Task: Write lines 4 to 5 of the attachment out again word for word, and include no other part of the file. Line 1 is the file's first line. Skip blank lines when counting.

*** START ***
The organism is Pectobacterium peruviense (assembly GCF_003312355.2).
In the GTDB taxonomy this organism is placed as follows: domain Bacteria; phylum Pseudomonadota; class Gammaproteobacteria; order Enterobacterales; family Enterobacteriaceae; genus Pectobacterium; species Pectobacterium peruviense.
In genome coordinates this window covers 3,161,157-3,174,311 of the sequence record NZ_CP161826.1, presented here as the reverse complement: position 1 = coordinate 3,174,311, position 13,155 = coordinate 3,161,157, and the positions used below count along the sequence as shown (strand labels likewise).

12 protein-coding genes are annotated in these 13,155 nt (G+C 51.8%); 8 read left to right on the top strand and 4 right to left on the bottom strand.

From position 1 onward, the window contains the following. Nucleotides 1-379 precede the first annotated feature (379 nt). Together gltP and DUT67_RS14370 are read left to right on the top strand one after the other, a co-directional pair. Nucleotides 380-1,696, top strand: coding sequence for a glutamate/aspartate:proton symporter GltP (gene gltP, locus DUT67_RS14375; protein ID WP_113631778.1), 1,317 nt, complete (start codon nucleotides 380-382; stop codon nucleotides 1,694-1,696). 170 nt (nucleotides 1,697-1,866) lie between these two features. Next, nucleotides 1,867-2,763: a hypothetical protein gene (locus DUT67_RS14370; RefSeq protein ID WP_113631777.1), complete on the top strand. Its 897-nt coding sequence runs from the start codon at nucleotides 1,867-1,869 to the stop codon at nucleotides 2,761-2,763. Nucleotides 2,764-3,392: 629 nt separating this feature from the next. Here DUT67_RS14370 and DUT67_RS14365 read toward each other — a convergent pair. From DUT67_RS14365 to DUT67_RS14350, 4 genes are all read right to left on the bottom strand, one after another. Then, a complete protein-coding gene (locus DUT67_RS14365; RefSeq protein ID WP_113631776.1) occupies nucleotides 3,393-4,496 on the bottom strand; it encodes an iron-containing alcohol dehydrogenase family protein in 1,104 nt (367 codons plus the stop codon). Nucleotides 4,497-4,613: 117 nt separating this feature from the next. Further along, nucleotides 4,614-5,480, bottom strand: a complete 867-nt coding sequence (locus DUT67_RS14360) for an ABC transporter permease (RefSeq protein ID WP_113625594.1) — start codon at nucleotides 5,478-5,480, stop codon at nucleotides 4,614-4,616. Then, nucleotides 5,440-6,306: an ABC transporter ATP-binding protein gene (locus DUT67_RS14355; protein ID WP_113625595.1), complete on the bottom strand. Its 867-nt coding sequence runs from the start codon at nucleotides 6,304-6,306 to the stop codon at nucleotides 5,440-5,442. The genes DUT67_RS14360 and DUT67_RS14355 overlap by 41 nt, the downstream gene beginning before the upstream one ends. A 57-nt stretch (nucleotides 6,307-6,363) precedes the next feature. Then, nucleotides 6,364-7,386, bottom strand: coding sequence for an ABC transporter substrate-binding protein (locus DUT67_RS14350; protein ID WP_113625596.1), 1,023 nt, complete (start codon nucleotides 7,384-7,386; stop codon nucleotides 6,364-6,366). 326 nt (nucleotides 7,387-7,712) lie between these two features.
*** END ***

12 protein-coding genes are annotated in these 13,155 nt (G+C 51.8%); 8 read left to right on the top strand and 4 right to left on the bottom strand.

From position 1 onward, the window contains the following. Nucleotides 1-379 precede the first annotated feature (379 nt). Together gltP and DUT67_RS14370 are read left to right on the top strand one after the other, a co-directional pair. Nucleotides 380-1,696, top strand: coding sequence for a glutamate/aspartate:proton symporter GltP (gene gltP, locus DUT67_RS14375; protein ID WP_113631778.1), 1,317 nt, complete (start codon nucleotides 380-382; stop codon nucleotides 1,694-1,696). 170 nt (nucleotides 1,697-1,866) lie between these two features. Next, nucleotides 1,867-2,763: a hypothetical protein gene (locus DUT67_RS14370; RefSeq protein ID WP_113631777.1), complete on the top strand. Its 897-nt coding sequence runs from the start codon at nucleotides 1,867-1,869 to the stop codon at nucleotides 2,761-2,763. Nucleotides 2,764-3,392: 629 nt separating this feature from the next. Here DUT67_RS14370 and DUT67_RS14365 read toward each other — a convergent pair. From DUT67_RS14365 to DUT67_RS14350, 4 genes are all read right to left on the bottom strand, one after another. Then, a complete protein-coding gene (locus DUT67_RS14365; RefSeq protein ID WP_113631776.1) occupies nucleotides 3,393-4,496 on the bottom strand; it encodes an iron-containing alcohol dehydrogenase family protein in 1,104 nt (367 codons plus the stop codon). Nucleotides 4,497-4,613: 117 nt separating this feature from the next. Further along, nucleotides 4,614-5,480, bottom strand: a complete 867-nt coding sequence (locus DUT67_RS14360) for an ABC transporter permease (RefSeq protein ID WP_113625594.1) — start codon at nucleotides 5,478-5,480, stop codon at nucleotides 4,614-4,616. Then, nucleotides 5,440-6,306: an ABC transporter ATP-binding protein gene (locus DUT67_RS14355; protein ID WP_113625595.1), complete on the bottom strand. Its 867-nt coding sequence runs from the start codon at nucleotides 6,304-6,306 to the stop codon at nucleotides 5,440-5,442. The genes DUT67_RS14360 and DUT67_RS14355 overlap by 41 nt, the downstream gene beginning before the upstream one ends. A 57-nt stretch (nucleotides 6,307-6,363) precedes the next feature. Then, nucleotides 6,364-7,386, bottom strand: coding sequence for an ABC transporter substrate-binding protein (locus DUT67_RS14350; protein ID WP_113625596.1), 1,023 nt, complete (start codon nucleotides 7,384-7,386; stop codon nucleotides 6,364-6,366). 326 nt (nucleotides 7,387-7,712) lie between these two features.